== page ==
Nik Nikic gets choked up thinking about what it would mean to him if his son accomplishes a seemingly impossible goal.
Chris Nikic, who competes in the Special Olympics, is training to become the first athlete with Down syndrome to complete an Ironman Triathlon competition.
“When you have a child with special needs, one of the things you think about often is if he’s going to be okay when you’re no longer here as a parent,” Nik told USA TODAY Sports in a Zoom interview.
“You worry if he’s going to be able to take care of himself, to live life without you here. The feeling of him completing an Ironman, it means more than the finish line. It’s everything along the way with the training, the community he has supporting him, that tells me, he’s always going to be okay when I’m gone. He’s showing he can do anything he sets his mind to.”
Chris Nikic is 20 years old and says he loves the spotlight that accompanies success in competition. That’s not because he likes the feeling of adoration. In a world where his condition could spur social isolation and strange looks from outsiders, he sees it as an opportunity to connect with others.
“I love the attention because I love people,” Chris said. “It allows me to be like everybody else and (connect).”
That notion of human connection is at the root of Special Olympics’ core mission — to provide those with intellectual disabilities feelings of camaraderie and accomplishment they might not be able to attain in society.
“Most people want attention to be better than other people,” Special Olympics chairman Timothy Shriver said. “Chris wants attention to connect to other people. When you have professional athletes who acquire fame, they put up walls to other people. With our Olympians, they break down walls.”
The Ironman competition includes a 2.4-mile swim, a 26.2-mile run (the marathon distance) and a 112-mile bike ride.
“Obviously, the Ironman is not forgiving and Chris gets no breaks,” said Nikic’s coach and Unified partner, Dan Grieb. “You have to swim the full distance, run the full marathon, and bike the full time. It doesn’t change for anyone. Chris is going to be faced with the wall – where it will take a level of grit and mental toughness to get through. He’s displayed through all his practices he has what it takes because he’s been mentally prepared through repetition.”
In Chris’ world, he’s already dealt with plenty of adversity. He had open-heart surgery when he was 5 months old and needed a walker when he was 3.
But Chris says it’s being called “stupid” and feeling “less than” by adults and peers that have hurt the most.
“Having (Down syndrome) means I have to work harder than everyone else,” Nikic said. “I’ve learned to work harder in (life), and that’s helped me be ready for Ironman.”
Nikic, a Maitland, Florida resident, had been training four hours a day for six days a week to get ready for his first Half Ironman competition in Panama City Beach in May, which was postponed. He is now preparing for the full Ironman in November in Panama City Beach. But the coronavirus pandemic has postponed or canceled competitions, and Nikic’s workout regimen has been more challenging with swims at the lake instead of the pool and most workouts outside the closed local gym.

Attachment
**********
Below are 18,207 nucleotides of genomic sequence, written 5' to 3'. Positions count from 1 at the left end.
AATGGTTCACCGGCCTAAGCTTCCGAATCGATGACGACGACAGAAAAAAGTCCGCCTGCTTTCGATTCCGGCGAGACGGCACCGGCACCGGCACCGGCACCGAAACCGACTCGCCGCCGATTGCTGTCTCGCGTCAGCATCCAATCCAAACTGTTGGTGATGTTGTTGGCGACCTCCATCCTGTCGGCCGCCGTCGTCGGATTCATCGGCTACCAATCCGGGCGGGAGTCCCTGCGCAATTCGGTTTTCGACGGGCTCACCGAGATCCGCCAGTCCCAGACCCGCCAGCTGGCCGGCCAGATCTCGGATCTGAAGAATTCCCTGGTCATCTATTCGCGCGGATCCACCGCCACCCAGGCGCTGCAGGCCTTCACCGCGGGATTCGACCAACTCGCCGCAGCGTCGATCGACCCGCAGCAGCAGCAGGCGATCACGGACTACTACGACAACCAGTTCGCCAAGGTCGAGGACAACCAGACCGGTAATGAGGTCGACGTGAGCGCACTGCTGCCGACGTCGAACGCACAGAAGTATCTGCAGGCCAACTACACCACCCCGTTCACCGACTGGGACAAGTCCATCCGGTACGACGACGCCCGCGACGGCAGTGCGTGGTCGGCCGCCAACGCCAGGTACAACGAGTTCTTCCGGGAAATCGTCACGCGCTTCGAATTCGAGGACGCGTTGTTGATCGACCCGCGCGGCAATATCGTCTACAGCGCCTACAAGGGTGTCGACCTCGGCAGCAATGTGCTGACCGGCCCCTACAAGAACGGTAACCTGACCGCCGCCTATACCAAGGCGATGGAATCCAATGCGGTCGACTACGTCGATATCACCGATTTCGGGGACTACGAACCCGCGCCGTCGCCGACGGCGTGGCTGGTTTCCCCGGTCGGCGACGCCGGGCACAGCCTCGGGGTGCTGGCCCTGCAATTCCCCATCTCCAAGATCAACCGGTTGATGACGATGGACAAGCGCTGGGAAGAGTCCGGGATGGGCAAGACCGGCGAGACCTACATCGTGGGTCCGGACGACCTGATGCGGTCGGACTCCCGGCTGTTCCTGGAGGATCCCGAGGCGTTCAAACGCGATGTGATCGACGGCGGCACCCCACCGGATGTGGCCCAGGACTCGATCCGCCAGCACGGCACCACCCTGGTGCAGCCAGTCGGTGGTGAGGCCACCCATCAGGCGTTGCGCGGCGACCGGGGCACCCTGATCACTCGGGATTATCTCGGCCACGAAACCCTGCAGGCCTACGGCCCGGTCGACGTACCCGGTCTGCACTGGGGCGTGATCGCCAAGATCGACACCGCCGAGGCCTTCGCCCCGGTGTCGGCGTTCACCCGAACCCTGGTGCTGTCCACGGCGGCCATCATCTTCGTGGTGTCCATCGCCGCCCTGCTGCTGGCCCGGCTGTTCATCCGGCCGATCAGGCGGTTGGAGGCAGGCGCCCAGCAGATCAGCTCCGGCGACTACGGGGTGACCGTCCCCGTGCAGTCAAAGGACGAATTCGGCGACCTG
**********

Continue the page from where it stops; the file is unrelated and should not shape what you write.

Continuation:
Shriver said the sheltering-in-place lifestyle Americans have found themselves in is an experience individuals with intellectual disabilities know far too well.
“Our athletes have been fighting against separation for over a century,” Shriver said. “Some of our athletes still live in crushing isolation. So maybe in (these conditions), there’s a little bit of solidarity that can be found, and just for a moment, we can take a breath to notice how someone else might’ve been struggling before in isolation the way we are now. I hope it softens our hearts to the pain of social isolation.”
Chris has been competing in Special Olympics since he was 9. But his father said it wasn’t until two years ago that he started seeing his son in a different light.
“The language we use is important,” Nik said. “My daughter (Jacky) was a gifted athlete, and I treated her as gifted whereas I treated Chris as special. Sometimes ‘special’ means you can’t do something. I didn’t give him the same chance I gave his sister because I wanted to protect him. But two years ago, I started treating him as gifted. … My feeling is that God put Chris on this earth to help others.”
Part of this meant talking with the coach, Grieb, about special treatment or coddling Chris during training because of his condition.
“His father freed me up from any concern,” Grieb recalled. “He said, ‘How do you learn all your life lessons?’ I said from failure. He said to me, ‘Would you give (Chris) the same opportunity?’ … It’s going through the fire where he’ll learn to get better.”
During workouts, Chris has often told Grieb he’s experiencing “fake pain,” alluding to a cramp or a condition he can fight through. His mindset is that he can always get 1% better at something, even if it takes him a longer time.
“I don’t use my condition as an excuse,” Chris said. “Instead, I work harder. … My dad told me, ‘Don’t ever doubt your dreams, Chris.’ He told me God gave me gifts. I don’t ever doubt my dreams now.”
Shriver said he believes Nikic’s Ironman journey can be far-reaching: “There’s a feeling that comes from not being afraid. When someone like Chris is able to step in front of that start line and, sort of, in effect, say to the world: ‘I bet you didn’t see this coming — I bet you didn’t expect this when you looked at me with pity or low expectations because of the way I look,’ that sends a message. Nowadays, we’re desperately in need of people who will shake us out of stereotypes.”